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Samsung expanded its Galaxy S line of smartphones Thursday with the highly-anticipated launch of its third-generation Galaxy S III. The Korean tech giant unveiled the new Galaxy at a London-based launch event Thursday afternoon, divulging a set of new features poised to position the device as the latest rival to Apple’s iPhone.
The Galaxy S III, which runs on Samsung’s next-generation quad-core Exynos processor and Google’s Android 4.0 "Ice Cream Sandwich" OS, touts a 4.8-inch screen with a 720-pixel HD resolution. It’s a bit bigger than its predecessor, the Galaxy S II, weighing in at 4.7 ounces and measuring 0.3 inches thick.
The device comes equipped with an 8-megapixel rear-facing camera and a 1.9-megapixel front-facing camera that enables a new feature called "Smart Stay." Samsung explained that Smart Stay, through the use of the front-facing camera, can detect a user’s eye movements to gauge whether it should dim the screen or stay lit for further reading or web browsing. Put simply, Smart Stay relies on the flick of an eyelid -- rather than the tap of a finger -- to keep the device "awake."
Another new feature, called "S Voice," allows users to vocally command the Galaxy S III to do things like wake up, take a picture, and check the weather. Similar to Siri, the personal assistant functionality Apple introduced with the iPhone 4S, users can speak to the Galaxy S III, rather than rely on traditional buttons or finger taps, to accomplish tasks.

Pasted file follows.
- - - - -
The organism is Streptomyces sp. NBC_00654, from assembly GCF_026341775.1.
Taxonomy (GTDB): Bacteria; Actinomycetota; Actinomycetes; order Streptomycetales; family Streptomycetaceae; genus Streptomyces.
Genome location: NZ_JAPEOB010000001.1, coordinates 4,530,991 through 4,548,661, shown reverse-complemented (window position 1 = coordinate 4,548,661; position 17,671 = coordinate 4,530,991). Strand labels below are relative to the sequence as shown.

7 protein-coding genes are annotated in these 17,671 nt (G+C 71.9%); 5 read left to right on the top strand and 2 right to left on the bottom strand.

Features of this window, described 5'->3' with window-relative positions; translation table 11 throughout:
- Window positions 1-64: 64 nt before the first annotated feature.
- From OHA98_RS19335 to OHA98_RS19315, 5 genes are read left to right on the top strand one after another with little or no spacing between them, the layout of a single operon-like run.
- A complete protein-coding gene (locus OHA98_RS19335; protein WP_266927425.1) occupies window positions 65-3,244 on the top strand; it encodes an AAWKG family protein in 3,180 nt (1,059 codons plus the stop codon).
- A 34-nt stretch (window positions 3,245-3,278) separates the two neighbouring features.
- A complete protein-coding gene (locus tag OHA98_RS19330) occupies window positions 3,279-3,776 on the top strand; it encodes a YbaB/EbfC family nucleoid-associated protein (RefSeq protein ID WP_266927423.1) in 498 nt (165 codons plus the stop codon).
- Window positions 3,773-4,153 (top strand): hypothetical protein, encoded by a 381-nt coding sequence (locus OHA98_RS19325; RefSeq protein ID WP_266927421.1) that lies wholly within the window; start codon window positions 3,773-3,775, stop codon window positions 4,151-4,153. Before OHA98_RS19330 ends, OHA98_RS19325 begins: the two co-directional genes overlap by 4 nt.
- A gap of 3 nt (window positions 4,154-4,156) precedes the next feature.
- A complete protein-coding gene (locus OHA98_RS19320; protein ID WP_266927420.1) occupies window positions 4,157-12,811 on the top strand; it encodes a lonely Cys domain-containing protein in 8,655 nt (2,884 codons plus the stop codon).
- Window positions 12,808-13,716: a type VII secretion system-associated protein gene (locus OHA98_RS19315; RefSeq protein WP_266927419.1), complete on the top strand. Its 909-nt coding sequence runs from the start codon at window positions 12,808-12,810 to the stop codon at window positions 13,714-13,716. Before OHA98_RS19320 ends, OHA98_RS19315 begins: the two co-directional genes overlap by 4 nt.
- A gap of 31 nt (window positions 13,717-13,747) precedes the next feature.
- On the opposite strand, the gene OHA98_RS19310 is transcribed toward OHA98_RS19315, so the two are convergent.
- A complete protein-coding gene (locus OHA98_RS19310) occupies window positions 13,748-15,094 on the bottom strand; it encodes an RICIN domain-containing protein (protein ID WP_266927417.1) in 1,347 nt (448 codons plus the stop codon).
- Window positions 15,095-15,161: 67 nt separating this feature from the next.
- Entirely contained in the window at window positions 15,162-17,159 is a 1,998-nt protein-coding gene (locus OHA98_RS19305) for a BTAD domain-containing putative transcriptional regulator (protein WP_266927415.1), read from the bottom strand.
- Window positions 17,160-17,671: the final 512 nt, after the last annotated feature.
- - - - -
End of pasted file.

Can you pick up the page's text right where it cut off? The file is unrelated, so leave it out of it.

"This is a phone that sees, a phone that listens and a phone that responds to our intentions," said Jean-Daniel Ayme, vice president, European Telecom Operations at Samsung Electronics, while performing demos of the new features.
Samsung also unveiled a new feature called "S Beam," which leverages near-field communications (NFC) technology to allow for faster file sharing between Galaxy S III users. Content including videos and photos can be shared between fellow Galaxy S III users by swiping the smartphones past one another or tapping them together.